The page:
Thumbnail image by @gudvibesphoto
For some people, a festival is just another festival is just another festival. But in anticipation for Northern Nights, many of my close friends boasted about how “Northern Nights is the best festival” and for some, even their “favorite” festival. I was skeptical – I go to a lot of festivals – how could this one be so great?
Well. Okay – now I see…
The Location – there is a weird geographic anomaly about Piercy, CA. Locals say there are some places where water runs upstream, gravity is “stronger,” and supposedly, a compass will flutter heavily at true North due to an overwhelming magnetic force surrounding this area. Not sure if any of this is true, but once you arrive at Cook’s Valley Campground at the Mendocino – Humboldt County line, you can certainly feel a sense of belonging. The grounds are beautiful. The trees are so majestic that if you look up at the tallest branches, you can basically travel through time. The overall sense of welcoming was incandescent.
The River – the river was probably my favorite aspect of the entire weekend – partly because it was almost 100 degrees and it kept most of us from dying of heat – but also partly because it was a fun-festival-sea-of-floaties. I saw everything from swans, peacocks, and flamingos to donuts and popsicles. As a matter of fact, an entire group of friends each had a single slice of pizza to form one large pepperoni pizza (squad goals AF). Huge unicorn islands dominated the river, while rafts with built-in canopies and coolers floated by too. A river dragon made its way through smaller floats which made way for the gigantic rubber ducky. An incredible sight for sure. The river stage was strategically placed right along the riverbed so you could hear the music while you lay there chillin’… What other festivals even offer that?
The People – there were soooooo maaaaaaany peopleeeee. Organizers say this was the largest crowd EVER. It was insane the number of festivalers who attended this thing. And to be honest, I recognized a lot of faces (and totems) from previous festivals this summer, but everyone’s squad seemed to be bigger than before – including mine. The whole weekend, everyone I met was so extremely kind. Neighbors peaked into our camp to say “hi” and introduce themselves. People passing by stopped to compliment our setup. Some of my crew came all the way from Tahoe and attracted other Tahomies. Someone let me take over our camp’s aux so while I was blasting Mac Dre, pretty girls stopped to get a little hyphy. Even people working the festival made a lasting impression. From the guy who guided us to our camping spot (and then was so patient and flexible when we asked to move a few spaces over) to the lovely lady who took her smoke break at our camp in the shade after picking up trash all day in the scorching heat. Yes – the people. You will NOT find these genuine people at any other festival.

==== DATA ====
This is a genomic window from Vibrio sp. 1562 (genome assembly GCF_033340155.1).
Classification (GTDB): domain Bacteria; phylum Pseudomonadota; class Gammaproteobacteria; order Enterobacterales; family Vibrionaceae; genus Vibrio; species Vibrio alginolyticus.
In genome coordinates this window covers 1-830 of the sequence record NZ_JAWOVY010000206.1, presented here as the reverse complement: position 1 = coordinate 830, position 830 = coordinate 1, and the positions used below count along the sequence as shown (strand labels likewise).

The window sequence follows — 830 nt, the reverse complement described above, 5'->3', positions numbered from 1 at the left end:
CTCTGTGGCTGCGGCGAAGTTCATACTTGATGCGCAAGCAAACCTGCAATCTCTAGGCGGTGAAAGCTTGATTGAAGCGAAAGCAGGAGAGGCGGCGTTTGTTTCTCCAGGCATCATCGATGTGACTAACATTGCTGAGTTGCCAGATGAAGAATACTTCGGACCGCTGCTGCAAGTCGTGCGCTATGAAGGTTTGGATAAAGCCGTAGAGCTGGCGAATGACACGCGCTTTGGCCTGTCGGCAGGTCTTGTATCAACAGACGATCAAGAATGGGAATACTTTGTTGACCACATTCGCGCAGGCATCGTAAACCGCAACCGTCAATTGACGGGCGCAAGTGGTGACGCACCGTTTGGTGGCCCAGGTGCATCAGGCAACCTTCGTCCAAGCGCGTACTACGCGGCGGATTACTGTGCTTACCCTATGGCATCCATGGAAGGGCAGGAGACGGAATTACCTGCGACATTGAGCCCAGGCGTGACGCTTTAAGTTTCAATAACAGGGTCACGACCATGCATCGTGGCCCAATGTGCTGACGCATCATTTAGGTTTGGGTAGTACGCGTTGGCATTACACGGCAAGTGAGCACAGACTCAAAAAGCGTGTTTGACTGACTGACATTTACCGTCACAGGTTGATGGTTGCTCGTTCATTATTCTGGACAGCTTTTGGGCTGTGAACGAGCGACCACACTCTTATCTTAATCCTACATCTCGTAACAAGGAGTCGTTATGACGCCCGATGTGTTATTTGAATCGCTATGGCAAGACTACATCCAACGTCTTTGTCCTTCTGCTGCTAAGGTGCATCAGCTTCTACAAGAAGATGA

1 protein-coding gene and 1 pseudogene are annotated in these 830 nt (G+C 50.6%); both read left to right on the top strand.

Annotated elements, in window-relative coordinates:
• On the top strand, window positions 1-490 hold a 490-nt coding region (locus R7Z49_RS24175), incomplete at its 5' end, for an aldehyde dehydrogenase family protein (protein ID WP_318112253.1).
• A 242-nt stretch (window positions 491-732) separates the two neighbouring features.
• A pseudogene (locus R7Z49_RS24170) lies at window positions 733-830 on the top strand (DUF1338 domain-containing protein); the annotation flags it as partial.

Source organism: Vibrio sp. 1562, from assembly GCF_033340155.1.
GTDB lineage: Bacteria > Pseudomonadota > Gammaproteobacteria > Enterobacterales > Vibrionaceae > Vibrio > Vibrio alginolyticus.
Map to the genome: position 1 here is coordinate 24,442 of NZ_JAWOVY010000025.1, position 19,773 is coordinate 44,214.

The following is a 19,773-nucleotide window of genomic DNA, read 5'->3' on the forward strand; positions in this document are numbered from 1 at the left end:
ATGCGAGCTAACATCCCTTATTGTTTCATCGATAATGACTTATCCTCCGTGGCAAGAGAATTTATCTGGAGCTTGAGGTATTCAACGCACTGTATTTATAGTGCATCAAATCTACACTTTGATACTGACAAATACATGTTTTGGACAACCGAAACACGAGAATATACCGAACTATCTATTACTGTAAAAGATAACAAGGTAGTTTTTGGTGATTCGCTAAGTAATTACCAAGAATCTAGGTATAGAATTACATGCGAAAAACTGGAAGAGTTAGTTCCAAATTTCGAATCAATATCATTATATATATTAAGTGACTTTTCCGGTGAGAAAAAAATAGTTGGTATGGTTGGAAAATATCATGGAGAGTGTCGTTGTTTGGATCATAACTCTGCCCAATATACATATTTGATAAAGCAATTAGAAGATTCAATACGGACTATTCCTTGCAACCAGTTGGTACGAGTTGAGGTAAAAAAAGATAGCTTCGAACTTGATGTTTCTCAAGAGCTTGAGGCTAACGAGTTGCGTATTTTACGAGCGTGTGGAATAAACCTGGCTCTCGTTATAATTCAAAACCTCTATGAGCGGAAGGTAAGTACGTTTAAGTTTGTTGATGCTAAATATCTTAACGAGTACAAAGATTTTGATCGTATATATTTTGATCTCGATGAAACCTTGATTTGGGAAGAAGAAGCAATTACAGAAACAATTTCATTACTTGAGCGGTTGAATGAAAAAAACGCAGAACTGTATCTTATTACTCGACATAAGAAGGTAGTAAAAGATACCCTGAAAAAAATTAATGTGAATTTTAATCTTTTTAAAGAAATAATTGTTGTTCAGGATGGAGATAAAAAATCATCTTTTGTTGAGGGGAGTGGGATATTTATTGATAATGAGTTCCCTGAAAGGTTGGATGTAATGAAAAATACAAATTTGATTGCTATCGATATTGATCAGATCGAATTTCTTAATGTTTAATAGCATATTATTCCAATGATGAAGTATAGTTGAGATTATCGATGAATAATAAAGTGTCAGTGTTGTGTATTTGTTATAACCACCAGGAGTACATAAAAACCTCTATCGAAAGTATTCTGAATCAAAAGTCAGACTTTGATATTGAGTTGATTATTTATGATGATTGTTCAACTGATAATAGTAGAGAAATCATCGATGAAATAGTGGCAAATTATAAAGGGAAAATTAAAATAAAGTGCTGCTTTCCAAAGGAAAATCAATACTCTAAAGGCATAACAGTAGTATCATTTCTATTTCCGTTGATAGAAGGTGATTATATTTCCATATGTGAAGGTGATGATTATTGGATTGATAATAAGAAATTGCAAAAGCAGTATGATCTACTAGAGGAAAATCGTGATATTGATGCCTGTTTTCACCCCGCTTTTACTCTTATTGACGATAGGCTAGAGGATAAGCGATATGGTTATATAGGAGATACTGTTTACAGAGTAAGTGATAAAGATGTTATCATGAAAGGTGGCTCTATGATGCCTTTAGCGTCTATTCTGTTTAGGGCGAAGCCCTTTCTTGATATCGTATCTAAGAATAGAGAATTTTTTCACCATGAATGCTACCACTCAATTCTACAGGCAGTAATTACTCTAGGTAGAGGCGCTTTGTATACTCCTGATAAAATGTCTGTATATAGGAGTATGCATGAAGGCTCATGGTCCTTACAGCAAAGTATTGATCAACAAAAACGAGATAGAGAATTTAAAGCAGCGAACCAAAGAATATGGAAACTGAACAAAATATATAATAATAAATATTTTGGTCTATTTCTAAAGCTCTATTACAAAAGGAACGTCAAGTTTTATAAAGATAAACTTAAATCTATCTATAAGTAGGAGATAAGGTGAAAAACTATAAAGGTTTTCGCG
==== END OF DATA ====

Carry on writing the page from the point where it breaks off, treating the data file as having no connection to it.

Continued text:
The Vibes – needless to say, with the environment and the people on level 100, the vibes were beyond outstanding. Obviously, the music speaks for itself (no need to include how great it was – you saw the lineup!) There was yoga, a forest full of hammocks (perfect for mid-day naps), a cannabis area, a silent disco, art galleries, and tons of things to spend money on: vendors, plenty of food options, and a general store stocked with everything you forgot. I’m not sure what consumes one’s soul when going to Northern Nights, but even the shyest people seem to have the courage to come up and tell you how beautiful you are. Sometimes you just need that kind of energy and Northern Nights was just that. The vibes at the Bunker Stage were the strongest. I saw the sun set and rise from various spots at the Bunker. Weird-5am-shenanigans took place there, but during that time in space, it was anything but weird.
A New Family – so many crews linked up for this. I had my crew (who started festival season off at Serenity Gathering and kept screaming “Serenity Day 91” all weekend), my crew had their LIB and Buku crews, those crews had their friends. My friends ended up knowing their friends. My SnowGlobe squad reassembled… Never in my entire festival-going experience had I ever been in one place with so many loving people. Like it was impossible to get lost when everyone knew where to return you. I went with about 25 friends, I left with about 25 more, and I gained about a million new memories.
All music aside – now I see why everyone claims this to be the “best” festival ever. And while some of us are still not unpacked, still a little sunburnt, our voices barely returning – we so anxiously await next summer when we return to do it all over again at the 7th Annual Northern Nights Music Festival in 2019. See you all on the river (or at Bunker). Peace out, festie fam.
All photography by Kristina Baky @kristinabaky.